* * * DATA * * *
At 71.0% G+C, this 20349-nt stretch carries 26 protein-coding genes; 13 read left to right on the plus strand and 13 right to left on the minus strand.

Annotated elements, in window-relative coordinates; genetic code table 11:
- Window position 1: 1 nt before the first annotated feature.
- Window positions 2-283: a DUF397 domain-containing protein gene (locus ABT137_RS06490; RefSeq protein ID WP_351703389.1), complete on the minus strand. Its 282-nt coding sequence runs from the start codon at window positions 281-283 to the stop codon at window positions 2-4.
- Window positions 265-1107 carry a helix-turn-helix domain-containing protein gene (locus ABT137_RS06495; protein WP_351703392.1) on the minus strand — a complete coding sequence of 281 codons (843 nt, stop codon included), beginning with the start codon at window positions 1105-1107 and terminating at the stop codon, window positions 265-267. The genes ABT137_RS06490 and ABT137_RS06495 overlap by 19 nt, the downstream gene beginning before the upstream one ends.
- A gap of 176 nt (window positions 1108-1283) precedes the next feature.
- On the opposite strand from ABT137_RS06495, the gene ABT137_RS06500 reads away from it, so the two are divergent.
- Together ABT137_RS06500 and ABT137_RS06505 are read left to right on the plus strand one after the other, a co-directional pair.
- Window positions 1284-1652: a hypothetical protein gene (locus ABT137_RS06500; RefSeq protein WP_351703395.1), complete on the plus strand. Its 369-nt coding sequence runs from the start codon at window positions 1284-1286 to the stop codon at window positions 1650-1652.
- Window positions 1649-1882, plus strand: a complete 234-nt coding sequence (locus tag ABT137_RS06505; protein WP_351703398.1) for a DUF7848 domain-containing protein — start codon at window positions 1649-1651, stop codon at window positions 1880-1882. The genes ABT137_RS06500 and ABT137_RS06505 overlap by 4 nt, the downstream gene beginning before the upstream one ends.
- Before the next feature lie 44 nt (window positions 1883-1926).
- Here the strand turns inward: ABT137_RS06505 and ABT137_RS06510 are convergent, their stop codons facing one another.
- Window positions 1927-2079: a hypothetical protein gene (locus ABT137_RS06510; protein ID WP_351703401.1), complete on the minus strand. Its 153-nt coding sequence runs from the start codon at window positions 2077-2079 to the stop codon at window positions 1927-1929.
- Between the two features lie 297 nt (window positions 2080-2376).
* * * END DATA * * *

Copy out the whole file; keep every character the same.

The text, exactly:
At 71.0% G+C, this 20349-nt stretch carries 26 protein-coding genes; 13 read left to right on the plus strand and 13 right to left on the minus strand.

Annotated elements, in window-relative coordinates; genetic code table 11:
- Window position 1: 1 nt before the first annotated feature.
- Window positions 2-283: a DUF397 domain-containing protein gene (locus ABT137_RS06490; RefSeq protein ID WP_351703389.1), complete on the minus strand. Its 282-nt coding sequence runs from the start codon at window positions 281-283 to the stop codon at window positions 2-4.
- Window positions 265-1107 carry a helix-turn-helix domain-containing protein gene (locus ABT137_RS06495; protein WP_351703392.1) on the minus strand — a complete coding sequence of 281 codons (843 nt, stop codon included), beginning with the start codon at window positions 1105-1107 and terminating at the stop codon, window positions 265-267. The genes ABT137_RS06490 and ABT137_RS06495 overlap by 19 nt, the downstream gene beginning before the upstream one ends.
- A gap of 176 nt (window positions 1108-1283) precedes the next feature.
- On the opposite strand from ABT137_RS06495, the gene ABT137_RS06500 reads away from it, so the two are divergent.
- Together ABT137_RS06500 and ABT137_RS06505 are read left to right on the plus strand one after the other, a co-directional pair.
- Window positions 1284-1652: a hypothetical protein gene (locus ABT137_RS06500; RefSeq protein WP_351703395.1), complete on the plus strand. Its 369-nt coding sequence runs from the start codon at window positions 1284-1286 to the stop codon at window positions 1650-1652.
- Window positions 1649-1882, plus strand: a complete 234-nt coding sequence (locus tag ABT137_RS06505; protein WP_351703398.1) for a DUF7848 domain-containing protein — start codon at window positions 1649-1651, stop codon at window positions 1880-1882. The genes ABT137_RS06500 and ABT137_RS06505 overlap by 4 nt, the downstream gene beginning before the upstream one ends.
- Before the next feature lie 44 nt (window positions 1883-1926).
- Here the strand turns inward: ABT137_RS06505 and ABT137_RS06510 are convergent, their stop codons facing one another.
- Window positions 1927-2079: a hypothetical protein gene (locus ABT137_RS06510; protein ID WP_351703401.1), complete on the minus strand. Its 153-nt coding sequence runs from the start codon at window positions 2077-2079 to the stop codon at window positions 1927-1929.
- Between the two features lie 297 nt (window positions 2080-2376).